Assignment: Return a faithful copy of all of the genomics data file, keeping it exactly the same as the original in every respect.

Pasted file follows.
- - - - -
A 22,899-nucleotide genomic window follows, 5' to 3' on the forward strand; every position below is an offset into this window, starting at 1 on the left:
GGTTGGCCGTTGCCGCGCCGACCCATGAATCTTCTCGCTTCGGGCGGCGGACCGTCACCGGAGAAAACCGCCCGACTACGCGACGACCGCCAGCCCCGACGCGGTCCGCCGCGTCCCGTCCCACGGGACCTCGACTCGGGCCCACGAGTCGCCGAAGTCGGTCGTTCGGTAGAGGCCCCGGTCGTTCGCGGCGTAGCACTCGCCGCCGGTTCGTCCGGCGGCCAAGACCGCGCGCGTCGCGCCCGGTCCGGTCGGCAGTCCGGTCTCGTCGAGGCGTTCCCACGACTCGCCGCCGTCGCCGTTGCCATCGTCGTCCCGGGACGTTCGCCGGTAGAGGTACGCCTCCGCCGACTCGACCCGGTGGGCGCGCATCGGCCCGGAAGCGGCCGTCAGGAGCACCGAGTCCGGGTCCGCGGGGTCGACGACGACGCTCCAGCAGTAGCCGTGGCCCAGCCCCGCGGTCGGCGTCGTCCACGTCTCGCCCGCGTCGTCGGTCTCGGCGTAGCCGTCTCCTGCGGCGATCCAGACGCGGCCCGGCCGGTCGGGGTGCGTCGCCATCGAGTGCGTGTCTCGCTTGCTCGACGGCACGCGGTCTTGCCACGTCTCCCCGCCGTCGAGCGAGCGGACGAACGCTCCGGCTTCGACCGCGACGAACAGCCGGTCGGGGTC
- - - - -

A 22,899-nucleotide genomic window follows, 5' to 3' on the forward strand; every position below is an offset into this window, starting at 1 on the left:
GGTTGGCCGTTGCCGCGCCGACCCATGAATCTTCTCGCTTCGGGCGGCGGACCGTCACCGGAGAAAACCGCCCGACTACGCGACGACCGCCAGCCCCGACGCGGTCCGCCGCGTCCCGTCCCACGGGACCTCGACTCGGGCCCACGAGTCGCCGAAGTCGGTCGTTCGGTAGAGGCCCCGGTCGTTCGCGGCGTAGCACTCGCCGCCGGTTCGTCCGGCGGCCAAGACCGCGCGCGTCGCGCCCGGTCCGGTCGGCAGTCCGGTCTCGTCGAGGCGTTCCCACGACTCGCCGCCGTCGCCGTTGCCATCGTCGTCCCGGGACGTTCGCCGGTAGAGGTACGCCTCCGCCGACTCGACCCGGTGGGCGCGCATCGGCCCGGAAGCGGCCGTCAGGAGCACCGAGTCCGGGTCCGCGGGGTCGACGACGACGCTCCAGCAGTAGCCGTGGCCCAGCCCCGCGGTCGGCGTCGTCCACGTCTCGCCCGCGTCGTCGGTCTCGGCGTAGCCGTCTCCTGCGGCGATCCAGACGCGGCCCGGCCGGTCGGGGTGCGTCGCCATCGAGTGCGTGTCTCGCTTGCTCGACGGCACGCGGTCTTGCCACGTCTCCCCGCCGTCGAGCGAGCGGACGAACGCTCCGGCTTCGACCGCGACGAACAGCCGGTCGGGGTC